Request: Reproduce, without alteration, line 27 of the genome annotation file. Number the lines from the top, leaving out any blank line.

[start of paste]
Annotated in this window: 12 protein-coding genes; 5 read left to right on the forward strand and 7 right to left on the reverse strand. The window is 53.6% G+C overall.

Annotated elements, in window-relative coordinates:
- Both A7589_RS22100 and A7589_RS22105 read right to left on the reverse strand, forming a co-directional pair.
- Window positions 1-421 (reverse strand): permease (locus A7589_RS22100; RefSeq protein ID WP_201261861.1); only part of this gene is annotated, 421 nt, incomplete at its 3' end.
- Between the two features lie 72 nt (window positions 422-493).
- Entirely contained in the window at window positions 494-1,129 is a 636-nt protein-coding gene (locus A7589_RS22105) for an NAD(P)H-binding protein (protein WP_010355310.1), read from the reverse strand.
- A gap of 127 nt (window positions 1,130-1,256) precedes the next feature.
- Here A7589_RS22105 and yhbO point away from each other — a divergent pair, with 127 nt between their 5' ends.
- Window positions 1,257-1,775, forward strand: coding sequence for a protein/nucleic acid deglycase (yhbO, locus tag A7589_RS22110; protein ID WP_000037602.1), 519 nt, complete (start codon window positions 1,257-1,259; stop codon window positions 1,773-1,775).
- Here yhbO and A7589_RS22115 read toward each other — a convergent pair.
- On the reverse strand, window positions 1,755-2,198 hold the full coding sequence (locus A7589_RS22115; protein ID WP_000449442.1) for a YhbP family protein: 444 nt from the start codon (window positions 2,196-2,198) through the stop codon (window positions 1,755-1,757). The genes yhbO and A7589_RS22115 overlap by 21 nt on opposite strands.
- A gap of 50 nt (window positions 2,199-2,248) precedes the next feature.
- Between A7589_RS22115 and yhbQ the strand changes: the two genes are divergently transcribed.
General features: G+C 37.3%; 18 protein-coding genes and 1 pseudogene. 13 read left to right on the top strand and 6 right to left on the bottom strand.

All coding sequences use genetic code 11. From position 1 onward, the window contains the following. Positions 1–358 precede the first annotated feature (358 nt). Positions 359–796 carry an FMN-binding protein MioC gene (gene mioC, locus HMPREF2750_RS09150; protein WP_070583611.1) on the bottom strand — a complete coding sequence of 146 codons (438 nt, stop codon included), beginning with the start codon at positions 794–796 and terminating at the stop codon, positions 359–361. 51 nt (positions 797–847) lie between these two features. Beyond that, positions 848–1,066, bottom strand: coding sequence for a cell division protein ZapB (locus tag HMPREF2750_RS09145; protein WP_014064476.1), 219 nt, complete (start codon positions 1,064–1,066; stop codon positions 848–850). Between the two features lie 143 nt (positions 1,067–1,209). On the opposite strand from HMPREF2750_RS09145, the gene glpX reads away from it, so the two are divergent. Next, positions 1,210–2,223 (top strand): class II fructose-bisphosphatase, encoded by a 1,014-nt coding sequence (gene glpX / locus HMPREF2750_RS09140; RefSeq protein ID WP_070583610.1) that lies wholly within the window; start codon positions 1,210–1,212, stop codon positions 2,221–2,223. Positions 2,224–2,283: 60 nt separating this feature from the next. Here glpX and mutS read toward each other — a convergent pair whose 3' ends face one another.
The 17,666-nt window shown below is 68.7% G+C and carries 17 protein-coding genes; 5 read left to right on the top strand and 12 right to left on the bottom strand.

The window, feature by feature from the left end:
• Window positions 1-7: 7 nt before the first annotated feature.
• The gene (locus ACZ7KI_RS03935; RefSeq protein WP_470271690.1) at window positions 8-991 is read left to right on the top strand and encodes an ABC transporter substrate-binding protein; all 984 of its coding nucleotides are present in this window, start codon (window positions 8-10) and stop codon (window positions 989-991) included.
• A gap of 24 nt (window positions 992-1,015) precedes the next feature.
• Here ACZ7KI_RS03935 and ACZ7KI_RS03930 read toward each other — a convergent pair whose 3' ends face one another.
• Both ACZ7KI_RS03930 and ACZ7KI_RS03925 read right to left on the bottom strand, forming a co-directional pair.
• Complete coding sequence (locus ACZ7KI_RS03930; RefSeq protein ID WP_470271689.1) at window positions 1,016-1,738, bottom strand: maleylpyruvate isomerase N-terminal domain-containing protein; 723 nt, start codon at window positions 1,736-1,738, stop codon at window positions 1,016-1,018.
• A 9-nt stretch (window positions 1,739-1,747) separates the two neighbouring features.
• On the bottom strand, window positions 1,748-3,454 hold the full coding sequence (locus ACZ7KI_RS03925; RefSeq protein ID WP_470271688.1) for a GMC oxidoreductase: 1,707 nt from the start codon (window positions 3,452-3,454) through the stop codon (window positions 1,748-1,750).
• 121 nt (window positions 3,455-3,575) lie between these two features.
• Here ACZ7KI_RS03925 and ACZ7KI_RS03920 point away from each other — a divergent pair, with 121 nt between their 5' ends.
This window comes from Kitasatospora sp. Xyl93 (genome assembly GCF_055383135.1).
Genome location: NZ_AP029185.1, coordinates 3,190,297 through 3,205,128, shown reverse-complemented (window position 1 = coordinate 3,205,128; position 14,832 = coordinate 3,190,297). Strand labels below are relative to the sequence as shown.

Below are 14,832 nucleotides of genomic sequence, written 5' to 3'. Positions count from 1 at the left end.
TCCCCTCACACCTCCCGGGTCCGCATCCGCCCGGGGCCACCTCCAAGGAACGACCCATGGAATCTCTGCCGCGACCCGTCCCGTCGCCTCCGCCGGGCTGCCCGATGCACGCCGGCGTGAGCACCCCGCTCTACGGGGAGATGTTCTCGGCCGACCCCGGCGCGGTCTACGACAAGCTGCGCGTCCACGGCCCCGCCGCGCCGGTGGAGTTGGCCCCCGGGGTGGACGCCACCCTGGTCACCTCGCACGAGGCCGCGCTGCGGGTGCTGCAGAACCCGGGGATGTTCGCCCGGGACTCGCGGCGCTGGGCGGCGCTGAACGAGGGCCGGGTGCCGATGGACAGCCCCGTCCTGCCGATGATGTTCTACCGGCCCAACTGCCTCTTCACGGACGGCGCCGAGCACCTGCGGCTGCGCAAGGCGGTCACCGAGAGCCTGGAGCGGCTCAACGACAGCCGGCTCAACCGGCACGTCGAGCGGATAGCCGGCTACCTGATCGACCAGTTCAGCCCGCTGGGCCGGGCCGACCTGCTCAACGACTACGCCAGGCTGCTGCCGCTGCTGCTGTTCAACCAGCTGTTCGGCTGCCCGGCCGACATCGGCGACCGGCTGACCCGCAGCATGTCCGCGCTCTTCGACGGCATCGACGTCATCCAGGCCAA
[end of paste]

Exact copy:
• Here ACZ7KI_RS03925 and ACZ7KI_RS03920 point away from each other — a divergent pair, with 121 nt between their 5' ends.